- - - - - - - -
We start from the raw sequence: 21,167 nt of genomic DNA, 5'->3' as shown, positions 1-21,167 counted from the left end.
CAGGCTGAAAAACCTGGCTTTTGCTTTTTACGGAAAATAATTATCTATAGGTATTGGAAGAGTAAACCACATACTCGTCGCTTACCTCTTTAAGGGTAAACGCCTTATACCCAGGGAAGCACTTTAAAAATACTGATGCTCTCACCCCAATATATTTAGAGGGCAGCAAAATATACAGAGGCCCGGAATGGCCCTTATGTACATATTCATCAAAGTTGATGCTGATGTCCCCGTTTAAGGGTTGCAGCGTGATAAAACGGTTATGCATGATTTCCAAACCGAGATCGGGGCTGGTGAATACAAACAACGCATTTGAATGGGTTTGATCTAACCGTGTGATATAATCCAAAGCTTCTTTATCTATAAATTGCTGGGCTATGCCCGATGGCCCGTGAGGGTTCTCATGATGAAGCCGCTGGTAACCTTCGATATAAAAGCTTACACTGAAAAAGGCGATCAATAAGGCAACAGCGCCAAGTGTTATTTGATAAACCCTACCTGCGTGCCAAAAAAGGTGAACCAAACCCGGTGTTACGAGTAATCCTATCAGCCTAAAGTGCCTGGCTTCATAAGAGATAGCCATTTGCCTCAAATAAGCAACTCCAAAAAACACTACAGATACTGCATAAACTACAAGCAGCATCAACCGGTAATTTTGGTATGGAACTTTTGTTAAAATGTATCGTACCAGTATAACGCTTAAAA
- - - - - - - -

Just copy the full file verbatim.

We start from the raw sequence: 21,167 nt of genomic DNA, 5'->3' as shown, positions 1-21,167 counted from the left end.
CAGGCTGAAAAACCTGGCTTTTGCTTTTTACGGAAAATAATTATCTATAGGTATTGGAAGAGTAAACCACATACTCGTCGCTTACCTCTTTAAGGGTAAACGCCTTATACCCAGGGAAGCACTTTAAAAATACTGATGCTCTCACCCCAATATATTTAGAGGGCAGCAAAATATACAGAGGCCCGGAATGGCCCTTATGTACATATTCATCAAAGTTGATGCTGATGTCCCCGTTTAAGGGTTGCAGCGTGATAAAACGGTTATGCATGATTTCCAAACCGAGATCGGGGCTGGTGAATACAAACAACGCATTTGAATGGGTTTGATCTAACCGTGTGATATAATCCAAAGCTTCTTTATCTATAAATTGCTGGGCTATGCCCGATGGCCCGTGAGGGTTCTCATGATGAAGCCGCTGGTAACCTTCGATATAAAAGCTTACACTGAAAAAGGCGATCAATAAGGCAACAGCGCCAAGTGTTATTTGATAAACCCTACCTGCGTGCCAAAAAAGGTGAACCAAACCCGGTGTTACGAGTAATCCTATCAGCCTAAAGTGCCTGGCTTCATAAGAGATAGCCATTTGCCTCAAATAAGCAACTCCAAAAAACACTACAGATACTGCATAAACTACAAGCAGCATCAACCGGTAATTTTGGTATGGAACTTTTGTTAAAATGTATCGTACCAGTATAACGCTTAAAA